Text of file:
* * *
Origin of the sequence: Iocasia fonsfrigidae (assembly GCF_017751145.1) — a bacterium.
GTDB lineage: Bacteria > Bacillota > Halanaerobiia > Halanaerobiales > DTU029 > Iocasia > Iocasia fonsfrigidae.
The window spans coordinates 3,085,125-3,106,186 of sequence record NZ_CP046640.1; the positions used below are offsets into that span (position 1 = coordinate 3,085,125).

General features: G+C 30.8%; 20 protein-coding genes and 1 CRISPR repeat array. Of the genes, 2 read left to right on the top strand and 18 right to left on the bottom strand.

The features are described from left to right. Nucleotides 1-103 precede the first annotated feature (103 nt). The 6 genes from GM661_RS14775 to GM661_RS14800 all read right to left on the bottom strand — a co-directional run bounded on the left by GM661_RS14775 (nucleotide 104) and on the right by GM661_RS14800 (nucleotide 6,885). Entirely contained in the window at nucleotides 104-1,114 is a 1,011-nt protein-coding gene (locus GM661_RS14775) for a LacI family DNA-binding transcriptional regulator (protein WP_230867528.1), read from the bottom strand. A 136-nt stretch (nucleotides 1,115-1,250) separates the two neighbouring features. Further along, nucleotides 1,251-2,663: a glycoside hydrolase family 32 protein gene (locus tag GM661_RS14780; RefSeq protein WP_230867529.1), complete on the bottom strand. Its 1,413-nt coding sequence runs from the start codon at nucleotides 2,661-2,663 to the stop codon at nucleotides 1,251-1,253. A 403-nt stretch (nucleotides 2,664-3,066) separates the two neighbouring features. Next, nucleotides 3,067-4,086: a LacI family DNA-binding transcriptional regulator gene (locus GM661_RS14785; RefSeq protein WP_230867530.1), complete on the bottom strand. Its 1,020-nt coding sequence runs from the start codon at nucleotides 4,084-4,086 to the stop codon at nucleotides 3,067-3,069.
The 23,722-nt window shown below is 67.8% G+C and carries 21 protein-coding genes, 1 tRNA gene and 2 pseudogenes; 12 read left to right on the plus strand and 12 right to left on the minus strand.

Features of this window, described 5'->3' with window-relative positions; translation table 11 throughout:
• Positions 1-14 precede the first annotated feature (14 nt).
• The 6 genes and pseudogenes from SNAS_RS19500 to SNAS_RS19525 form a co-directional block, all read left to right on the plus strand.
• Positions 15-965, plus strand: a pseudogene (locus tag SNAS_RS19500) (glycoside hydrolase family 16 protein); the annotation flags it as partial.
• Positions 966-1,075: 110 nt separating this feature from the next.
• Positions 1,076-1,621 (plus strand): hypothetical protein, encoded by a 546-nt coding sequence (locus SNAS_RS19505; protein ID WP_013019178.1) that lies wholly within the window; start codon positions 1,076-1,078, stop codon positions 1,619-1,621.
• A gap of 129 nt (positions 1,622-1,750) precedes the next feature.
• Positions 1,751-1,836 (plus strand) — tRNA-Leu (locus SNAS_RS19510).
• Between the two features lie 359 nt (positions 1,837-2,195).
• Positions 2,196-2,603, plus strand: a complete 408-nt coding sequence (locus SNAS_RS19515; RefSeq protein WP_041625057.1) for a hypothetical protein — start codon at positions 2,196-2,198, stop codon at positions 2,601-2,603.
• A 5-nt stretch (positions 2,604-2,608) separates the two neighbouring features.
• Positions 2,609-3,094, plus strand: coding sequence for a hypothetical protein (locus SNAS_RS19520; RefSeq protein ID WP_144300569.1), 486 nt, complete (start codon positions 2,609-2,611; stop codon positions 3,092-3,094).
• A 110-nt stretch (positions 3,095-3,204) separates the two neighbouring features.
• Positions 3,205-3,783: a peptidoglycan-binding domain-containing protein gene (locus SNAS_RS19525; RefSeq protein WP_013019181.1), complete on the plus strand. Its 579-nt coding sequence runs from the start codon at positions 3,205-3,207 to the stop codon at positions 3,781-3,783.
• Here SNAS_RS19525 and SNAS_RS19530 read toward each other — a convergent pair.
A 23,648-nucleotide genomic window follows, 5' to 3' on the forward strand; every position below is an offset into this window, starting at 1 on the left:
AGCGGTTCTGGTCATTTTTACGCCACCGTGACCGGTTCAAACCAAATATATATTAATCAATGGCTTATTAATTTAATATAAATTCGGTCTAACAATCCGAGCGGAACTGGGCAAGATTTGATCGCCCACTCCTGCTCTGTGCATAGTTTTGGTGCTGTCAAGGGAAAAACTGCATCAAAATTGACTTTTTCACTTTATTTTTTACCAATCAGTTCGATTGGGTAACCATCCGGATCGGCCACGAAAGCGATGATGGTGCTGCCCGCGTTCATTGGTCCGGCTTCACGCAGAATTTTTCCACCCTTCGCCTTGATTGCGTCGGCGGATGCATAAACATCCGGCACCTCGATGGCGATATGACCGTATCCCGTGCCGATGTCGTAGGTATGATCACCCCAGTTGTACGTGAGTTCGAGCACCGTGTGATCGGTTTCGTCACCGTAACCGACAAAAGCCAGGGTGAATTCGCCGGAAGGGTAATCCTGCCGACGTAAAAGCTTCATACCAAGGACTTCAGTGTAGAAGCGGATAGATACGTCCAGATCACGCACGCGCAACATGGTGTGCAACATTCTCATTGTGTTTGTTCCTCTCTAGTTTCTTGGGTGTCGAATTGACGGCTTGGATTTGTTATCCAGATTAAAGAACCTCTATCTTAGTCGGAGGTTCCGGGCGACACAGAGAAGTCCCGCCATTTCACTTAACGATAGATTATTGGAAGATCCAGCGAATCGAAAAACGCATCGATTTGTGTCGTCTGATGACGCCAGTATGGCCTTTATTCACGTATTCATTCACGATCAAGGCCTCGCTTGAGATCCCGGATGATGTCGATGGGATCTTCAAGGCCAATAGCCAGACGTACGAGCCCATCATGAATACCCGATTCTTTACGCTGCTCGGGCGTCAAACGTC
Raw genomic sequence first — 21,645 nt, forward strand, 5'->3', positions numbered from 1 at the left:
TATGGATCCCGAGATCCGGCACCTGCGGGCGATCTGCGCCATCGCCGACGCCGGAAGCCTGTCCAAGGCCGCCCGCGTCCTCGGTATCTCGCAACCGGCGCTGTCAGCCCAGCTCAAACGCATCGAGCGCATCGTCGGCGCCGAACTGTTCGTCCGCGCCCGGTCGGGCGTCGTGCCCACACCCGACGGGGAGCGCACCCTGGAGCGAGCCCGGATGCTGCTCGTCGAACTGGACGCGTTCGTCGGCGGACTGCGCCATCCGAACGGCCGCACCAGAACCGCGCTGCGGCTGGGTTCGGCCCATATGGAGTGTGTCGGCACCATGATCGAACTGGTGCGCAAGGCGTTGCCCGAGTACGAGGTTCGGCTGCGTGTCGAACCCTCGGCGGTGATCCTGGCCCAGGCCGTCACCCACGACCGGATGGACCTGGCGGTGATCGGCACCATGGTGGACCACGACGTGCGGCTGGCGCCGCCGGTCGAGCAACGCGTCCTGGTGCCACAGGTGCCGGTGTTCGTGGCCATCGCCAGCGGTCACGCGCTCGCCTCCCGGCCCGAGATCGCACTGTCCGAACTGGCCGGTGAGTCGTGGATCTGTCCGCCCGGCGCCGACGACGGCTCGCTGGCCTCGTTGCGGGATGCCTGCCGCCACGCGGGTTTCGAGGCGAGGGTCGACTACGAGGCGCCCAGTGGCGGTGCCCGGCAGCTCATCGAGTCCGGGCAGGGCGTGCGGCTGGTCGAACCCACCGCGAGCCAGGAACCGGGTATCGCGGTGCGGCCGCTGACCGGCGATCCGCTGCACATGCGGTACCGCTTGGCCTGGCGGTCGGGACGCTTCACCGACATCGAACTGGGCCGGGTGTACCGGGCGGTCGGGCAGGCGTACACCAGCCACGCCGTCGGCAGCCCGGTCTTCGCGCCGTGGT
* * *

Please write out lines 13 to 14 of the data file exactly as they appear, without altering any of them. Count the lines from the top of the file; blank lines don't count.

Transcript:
• A gap of 129 nt (positions 1,622-1,750) precedes the next feature.
• Positions 1,751-1,836 (plus strand) — tRNA-Leu (locus SNAS_RS19510).